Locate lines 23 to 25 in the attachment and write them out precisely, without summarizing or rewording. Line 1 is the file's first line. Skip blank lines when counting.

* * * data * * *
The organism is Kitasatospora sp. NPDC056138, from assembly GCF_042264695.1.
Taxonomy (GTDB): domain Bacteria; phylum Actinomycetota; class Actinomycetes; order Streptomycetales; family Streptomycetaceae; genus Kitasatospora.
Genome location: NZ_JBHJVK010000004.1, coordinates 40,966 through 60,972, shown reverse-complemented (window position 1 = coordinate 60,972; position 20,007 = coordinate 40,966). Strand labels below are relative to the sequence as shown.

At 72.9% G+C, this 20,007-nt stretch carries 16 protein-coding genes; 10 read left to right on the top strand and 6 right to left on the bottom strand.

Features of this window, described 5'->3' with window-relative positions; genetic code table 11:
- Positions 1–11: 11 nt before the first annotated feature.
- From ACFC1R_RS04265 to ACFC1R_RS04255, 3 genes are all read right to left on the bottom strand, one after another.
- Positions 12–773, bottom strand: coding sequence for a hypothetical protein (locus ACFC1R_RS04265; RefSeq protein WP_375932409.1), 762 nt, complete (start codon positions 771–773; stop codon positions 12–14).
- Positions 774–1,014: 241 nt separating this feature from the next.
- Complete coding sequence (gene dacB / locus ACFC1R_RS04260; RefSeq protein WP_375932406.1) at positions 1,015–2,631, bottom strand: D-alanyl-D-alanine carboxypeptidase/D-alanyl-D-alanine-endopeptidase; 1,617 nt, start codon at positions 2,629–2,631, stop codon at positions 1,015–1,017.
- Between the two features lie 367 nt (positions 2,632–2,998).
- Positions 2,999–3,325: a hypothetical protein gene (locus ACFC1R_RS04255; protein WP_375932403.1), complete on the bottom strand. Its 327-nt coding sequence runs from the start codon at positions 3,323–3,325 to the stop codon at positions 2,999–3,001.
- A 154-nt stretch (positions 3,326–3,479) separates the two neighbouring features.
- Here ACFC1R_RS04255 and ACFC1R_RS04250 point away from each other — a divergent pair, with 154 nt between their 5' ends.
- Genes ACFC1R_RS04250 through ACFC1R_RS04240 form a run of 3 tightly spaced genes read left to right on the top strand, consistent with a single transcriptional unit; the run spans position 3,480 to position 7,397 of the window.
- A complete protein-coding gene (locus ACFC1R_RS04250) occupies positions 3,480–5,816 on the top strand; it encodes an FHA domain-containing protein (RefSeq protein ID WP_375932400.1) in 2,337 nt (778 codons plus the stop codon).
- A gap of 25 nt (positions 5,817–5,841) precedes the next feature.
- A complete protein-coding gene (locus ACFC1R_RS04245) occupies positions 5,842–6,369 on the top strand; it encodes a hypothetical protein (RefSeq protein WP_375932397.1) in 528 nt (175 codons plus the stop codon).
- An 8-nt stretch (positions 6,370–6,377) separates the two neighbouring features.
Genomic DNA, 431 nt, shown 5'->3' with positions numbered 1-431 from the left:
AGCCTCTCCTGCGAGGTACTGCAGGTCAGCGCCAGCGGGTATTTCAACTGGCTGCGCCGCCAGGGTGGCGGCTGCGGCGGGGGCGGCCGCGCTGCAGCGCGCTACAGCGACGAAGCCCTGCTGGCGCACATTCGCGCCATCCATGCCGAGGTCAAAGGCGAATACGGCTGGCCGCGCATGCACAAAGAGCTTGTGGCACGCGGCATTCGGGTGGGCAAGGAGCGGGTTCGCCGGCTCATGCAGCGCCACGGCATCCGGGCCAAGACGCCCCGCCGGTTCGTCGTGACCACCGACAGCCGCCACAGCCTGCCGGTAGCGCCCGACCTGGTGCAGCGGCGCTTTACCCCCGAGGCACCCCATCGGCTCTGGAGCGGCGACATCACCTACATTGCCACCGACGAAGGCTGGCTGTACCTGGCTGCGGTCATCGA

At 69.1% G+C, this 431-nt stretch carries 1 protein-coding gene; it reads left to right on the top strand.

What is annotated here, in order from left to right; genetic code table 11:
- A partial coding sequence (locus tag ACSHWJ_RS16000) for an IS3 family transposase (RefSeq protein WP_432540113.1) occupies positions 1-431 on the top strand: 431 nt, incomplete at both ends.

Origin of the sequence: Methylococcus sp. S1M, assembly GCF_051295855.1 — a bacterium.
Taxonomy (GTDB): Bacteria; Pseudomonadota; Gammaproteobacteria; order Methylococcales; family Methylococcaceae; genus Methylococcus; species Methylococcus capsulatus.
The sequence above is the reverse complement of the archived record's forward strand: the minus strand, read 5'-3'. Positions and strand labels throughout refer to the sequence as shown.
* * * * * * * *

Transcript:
What is annotated here, in order from left to right; genetic code table 11:
- A partial coding sequence (locus tag ACSHWJ_RS16000) for an IS3 family transposase (RefSeq protein WP_432540113.1) occupies positions 1-431 on the top strand: 431 nt, incomplete at both ends.

Origin of the sequence: Methylococcus sp. S1M, assembly GCF_051295855.1 — a bacterium.